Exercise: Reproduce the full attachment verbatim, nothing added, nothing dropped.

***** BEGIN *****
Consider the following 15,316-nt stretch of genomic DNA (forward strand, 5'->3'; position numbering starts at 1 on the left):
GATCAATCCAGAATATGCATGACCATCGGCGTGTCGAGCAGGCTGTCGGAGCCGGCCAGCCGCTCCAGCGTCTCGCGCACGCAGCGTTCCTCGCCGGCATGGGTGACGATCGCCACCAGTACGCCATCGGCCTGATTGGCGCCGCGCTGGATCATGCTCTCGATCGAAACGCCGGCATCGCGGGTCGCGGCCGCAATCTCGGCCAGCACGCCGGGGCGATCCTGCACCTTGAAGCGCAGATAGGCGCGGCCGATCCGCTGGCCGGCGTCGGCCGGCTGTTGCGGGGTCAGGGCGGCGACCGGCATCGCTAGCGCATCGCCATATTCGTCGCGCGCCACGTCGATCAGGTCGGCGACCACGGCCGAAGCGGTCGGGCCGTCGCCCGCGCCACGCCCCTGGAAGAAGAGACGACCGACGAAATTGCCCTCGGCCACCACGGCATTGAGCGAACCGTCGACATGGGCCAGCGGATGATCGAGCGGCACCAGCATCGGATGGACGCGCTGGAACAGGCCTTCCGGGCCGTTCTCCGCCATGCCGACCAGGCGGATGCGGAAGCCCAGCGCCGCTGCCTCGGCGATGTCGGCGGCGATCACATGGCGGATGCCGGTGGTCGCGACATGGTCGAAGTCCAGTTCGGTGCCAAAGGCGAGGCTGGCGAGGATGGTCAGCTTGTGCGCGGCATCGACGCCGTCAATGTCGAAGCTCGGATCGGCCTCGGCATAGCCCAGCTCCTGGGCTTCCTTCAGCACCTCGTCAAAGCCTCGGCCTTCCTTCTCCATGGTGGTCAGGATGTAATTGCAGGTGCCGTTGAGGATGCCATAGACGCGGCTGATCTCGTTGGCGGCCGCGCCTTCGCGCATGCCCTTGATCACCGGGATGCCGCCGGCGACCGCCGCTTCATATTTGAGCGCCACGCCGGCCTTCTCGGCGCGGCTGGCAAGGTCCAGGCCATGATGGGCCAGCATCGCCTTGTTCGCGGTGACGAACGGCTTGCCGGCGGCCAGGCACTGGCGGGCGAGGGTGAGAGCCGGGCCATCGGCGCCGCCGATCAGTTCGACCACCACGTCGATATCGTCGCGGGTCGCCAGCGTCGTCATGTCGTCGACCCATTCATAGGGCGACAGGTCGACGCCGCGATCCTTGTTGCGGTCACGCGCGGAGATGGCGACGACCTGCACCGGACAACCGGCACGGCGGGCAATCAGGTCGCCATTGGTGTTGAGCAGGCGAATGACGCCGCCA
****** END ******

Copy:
Consider the following 15,316-nt stretch of genomic DNA (forward strand, 5'->3'; position numbering starts at 1 on the left):
GATCAATCCAGAATATGCATGACCATCGGCGTGTCGAGCAGGCTGTCGGAGCCGGCCAGCCGCTCCAGCGTCTCGCGCACGCAGCGTTCCTCGCCGGCATGGGTGACGATCGCCACCAGTACGCCATCGGCCTGATTGGCGCCGCGCTGGATCATGCTCTCGATCGAAACGCCGGCATCGCGGGTCGCGGCCGCAATCTCGGCCAGCACGCCGGGGCGATCCTGCACCTTGAAGCGCAGATAGGCGCGGCCGATCCGCTGGCCGGCGTCGGCCGGCTGTTGCGGGGTCAGGGCGGCGACCGGCATCGCTAGCGCATCGCCATATTCGTCGCGCGCCACGTCGATCAGGTCGGCGACCACGGCCGAAGCGGTCGGGCCGTCGCCCGCGCCACGCCCCTGGAAGAAGAGACGACCGACGAAATTGCCCTCGGCCACCACGGCATTGAGCGAACCGTCGACATGGGCCAGCGGATGATCGAGCGGCACCAGCATCGGATGGACGCGCTGGAACAGGCCTTCCGGGCCGTTCTCCGCCATGCCGACCAGGCGGATGCGGAAGCCCAGCGCCGCTGCCTCGGCGATGTCGGCGGCGATCACATGGCGGATGCCGGTGGTCGCGACATGGTCGAAGTCCAGTTCGGTGCCAAAGGCGAGGCTGGCGAGGATGGTCAGCTTGTGCGCGGCATCGACGCCGTCAATGTCGAAGCTCGGATCGGCCTCGGCATAGCCCAGCTCCTGGGCTTCCTTCAGCACCTCGTCAAAGCCTCGGCCTTCCTTCTCCATGGTGGTCAGGATGTAATTGCAGGTGCCGTTGAGGATGCCATAGACGCGGCTGATCTCGTTGGCGGCCGCGCCTTCGCGCATGCCCTTGATCACCGGGATGCCGCCGGCGACCGCCGCTTCATATTTGAGCGCCACGCCGGCCTTCTCGGCGCGGCTGGCAAGGTCCAGGCCATGATGGGCCAGCATCGCCTTGTTCGCGGTGACGAACGGCTTGCCGGCGGCCAGGCACTGGCGGGCGAGGGTGAGAGCCGGGCCATCGGCGCCGCCGATCAGTTCGACCACCACGTCGATATCGTCGCGGGTCGCCAGCGTCGTCATGTCGTCGACCCATTCATAGGGCGACAGGTCGACGCCGCGATCCTTGTTGCGGTCACGCGCGGAGATGGCGACGACCTGCACCGGACAACCGGCACGGCGGGCAATCAGGTCGCCATTGGTGTTGAGCAGGCGAATGACGCCGCCA